Another worry for them and any lake enthusiast is the broken lamps all along the lake. The government has set up atleast 50 lamps or more to give the lake lighting. But  around 20 lamp covers have been stoned and broken by unidentified people. “We have no idea who has done this. Usually it would be a group of people, mostly youngsters. The cover of the bulbs fetches money. These have not been replaced yet. The broken lamps indicates that there are people indulging in small-time thieving within the lake precincts. This is not good for the lake, not for us too.”

The Deputy Conservator of Forests (DCF) who is incharge of the lakes, Jayaram, says fishing is a serious concern. “As per law, fishing is not to be allowed in a developed lake. But there are village folk who fish everyday, getting about 20 to 30 kgs fish. They cast the nets on the water in the night and leave them unattended. Birds which particularly have bent legs, fly down to the water’s surface to find fish and are trapped in the net’s tentacles. They begin to drown and eventually die.

The birds coming to the lake is part of the Jakkur natural habitat. We understand that its also a matter of livelihood. But if we don’t prevent this, it may threaten the arrival of birds from very far off countries.” But the fishermen who live on the bunds of the lake claim they don’t leave the nets unattended. “We cast the nets till the time we get a good haul and by evening we remove it to be used the next morning,” a few fishermen who were at the lake told this newspaper. “People come to the lake to buy the fish. We don’t go and sell,” the fishermen said.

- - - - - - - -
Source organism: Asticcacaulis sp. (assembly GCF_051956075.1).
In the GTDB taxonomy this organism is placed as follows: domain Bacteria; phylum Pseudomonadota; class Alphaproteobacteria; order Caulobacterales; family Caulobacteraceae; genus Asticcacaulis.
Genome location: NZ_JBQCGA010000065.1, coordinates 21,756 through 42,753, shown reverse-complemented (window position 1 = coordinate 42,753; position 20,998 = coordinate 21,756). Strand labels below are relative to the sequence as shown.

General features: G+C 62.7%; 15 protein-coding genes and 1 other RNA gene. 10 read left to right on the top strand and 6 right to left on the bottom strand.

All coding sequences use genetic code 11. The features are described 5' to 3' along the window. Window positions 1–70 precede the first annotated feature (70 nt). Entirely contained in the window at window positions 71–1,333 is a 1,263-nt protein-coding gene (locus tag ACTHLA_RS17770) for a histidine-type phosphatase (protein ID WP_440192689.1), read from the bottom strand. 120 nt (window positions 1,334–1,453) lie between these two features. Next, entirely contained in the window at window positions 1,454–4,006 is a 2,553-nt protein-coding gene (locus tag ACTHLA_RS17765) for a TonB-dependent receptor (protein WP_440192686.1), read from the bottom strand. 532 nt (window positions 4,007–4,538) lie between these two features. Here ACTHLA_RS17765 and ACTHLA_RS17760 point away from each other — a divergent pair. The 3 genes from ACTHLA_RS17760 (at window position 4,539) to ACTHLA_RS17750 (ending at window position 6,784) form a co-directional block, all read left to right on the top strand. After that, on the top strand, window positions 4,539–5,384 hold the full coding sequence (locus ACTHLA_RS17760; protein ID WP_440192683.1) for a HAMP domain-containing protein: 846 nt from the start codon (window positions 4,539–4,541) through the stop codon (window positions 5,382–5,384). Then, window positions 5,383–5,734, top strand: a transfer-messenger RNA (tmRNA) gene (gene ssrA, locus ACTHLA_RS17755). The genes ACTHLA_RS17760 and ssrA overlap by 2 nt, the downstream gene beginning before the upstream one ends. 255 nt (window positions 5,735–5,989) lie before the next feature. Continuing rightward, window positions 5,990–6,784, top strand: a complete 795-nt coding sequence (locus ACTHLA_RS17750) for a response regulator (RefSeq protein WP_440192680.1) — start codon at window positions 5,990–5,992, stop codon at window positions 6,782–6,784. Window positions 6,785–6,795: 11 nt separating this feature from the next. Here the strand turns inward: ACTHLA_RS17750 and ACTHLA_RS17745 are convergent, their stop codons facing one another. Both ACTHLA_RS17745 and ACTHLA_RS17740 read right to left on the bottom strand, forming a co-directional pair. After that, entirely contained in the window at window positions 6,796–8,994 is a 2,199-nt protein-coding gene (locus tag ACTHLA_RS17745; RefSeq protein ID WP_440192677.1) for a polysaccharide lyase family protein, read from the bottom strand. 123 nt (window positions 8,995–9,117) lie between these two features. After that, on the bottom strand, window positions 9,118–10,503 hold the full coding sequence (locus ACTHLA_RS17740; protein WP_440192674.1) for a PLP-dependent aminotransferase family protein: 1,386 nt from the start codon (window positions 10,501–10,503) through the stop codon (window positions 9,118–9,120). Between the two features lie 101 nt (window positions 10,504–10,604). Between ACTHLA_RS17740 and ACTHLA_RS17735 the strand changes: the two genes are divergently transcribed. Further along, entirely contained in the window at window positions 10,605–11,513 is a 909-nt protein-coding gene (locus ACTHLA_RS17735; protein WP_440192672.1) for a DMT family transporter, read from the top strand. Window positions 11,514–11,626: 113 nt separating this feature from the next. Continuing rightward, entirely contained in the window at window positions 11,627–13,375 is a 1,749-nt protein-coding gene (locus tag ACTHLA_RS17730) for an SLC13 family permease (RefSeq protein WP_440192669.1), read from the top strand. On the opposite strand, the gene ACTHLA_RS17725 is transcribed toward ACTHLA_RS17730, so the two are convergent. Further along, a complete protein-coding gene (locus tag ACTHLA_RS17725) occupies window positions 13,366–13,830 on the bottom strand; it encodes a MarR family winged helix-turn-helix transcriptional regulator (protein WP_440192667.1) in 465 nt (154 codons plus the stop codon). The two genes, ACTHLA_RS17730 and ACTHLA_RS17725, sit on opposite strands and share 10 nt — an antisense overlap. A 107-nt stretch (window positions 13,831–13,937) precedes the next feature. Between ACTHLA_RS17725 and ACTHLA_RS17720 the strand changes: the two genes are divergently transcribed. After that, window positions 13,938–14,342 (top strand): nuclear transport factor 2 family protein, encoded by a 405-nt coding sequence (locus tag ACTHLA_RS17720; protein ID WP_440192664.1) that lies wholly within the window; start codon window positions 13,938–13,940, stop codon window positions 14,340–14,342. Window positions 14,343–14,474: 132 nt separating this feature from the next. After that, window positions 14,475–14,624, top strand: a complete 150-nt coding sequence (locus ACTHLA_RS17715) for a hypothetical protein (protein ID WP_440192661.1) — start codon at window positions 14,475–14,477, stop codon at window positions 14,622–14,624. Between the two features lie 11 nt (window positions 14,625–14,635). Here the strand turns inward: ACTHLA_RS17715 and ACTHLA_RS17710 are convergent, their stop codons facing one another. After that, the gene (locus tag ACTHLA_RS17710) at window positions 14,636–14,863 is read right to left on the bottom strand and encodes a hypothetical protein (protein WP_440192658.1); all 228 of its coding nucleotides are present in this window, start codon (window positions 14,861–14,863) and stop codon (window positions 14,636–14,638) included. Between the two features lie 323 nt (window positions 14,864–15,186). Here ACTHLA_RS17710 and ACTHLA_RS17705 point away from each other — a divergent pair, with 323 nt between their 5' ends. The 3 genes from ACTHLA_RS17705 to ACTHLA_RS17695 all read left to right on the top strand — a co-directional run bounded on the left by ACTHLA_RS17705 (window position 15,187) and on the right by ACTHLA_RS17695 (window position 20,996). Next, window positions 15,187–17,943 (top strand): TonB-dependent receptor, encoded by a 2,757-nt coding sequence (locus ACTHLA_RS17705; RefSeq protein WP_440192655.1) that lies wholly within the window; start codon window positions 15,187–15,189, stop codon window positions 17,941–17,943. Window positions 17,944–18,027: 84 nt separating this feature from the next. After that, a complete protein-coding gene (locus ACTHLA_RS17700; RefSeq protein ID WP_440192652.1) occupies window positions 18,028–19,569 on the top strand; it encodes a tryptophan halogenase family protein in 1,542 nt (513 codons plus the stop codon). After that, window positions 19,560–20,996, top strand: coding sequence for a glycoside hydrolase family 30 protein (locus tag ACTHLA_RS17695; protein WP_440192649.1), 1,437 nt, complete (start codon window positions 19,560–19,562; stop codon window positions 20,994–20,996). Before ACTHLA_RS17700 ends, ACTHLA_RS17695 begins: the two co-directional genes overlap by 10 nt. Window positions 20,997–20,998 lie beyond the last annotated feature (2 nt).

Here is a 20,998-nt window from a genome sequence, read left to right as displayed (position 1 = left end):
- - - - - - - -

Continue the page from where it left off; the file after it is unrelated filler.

The senior forest official however pointed out that the government had taken initiative to rejuvenate the lake despite all these activities. “We have completely cleaned the lake. All the sewage coming is routed to a sewage treatment plant which treats the waste and churns out edible water. The treated water is then directed into the lake. So the water quality is good. We have made a walking path all around the lake and we have fenced the lake. We are protecting the lake not allowing any encroachment by anyone. There are no structures within the lake. There is no encroachment.” It is estimated that around Rs 15-20 crore has been spent of rejuvenating the lake.

The story of the encroachment though is not within the fence, but metres outside it. There has to be green space and bunds all around the lake. One side of the lake has lush green trees, but behind it, is construction material. There is no plan as of now to clear encroachments outside the lake - on the immediate periphery. It is believed that officials were paid off. Admittedly, the lake itself is clean and the walking path is good, but when hundreds of litres of waste and water are generated by the residential landscape, is it not a serious source of anxiety for the lake which ideally should remain pristine.

DCF Jayaram says that situation at the lake is not all that bad. “What the lake was at one time is now not the same thing. It is far better, cleaner and inviting. We are doing eveyrthing to retain the lake as its ecosystem is very helpful and conducive to birds. The oxygen produced by the lake is valuable. We also have the sewage treatment plant and so all waste will be taken care of. The lake is fed with eight million litres of treated water everyday, which in turn recharges the ground, increases the water table and fills up the bore-wells and the beautiful old open wells. The water levels in Jakkur are be the best in the city as there has been a very good re-charging because of the lake and its cleanliness. Jakkur lake is a model to be followed by all other lakes in the city.”

DH Newsletter Privacy Policy Get top news in your inbox daily
Comments (+)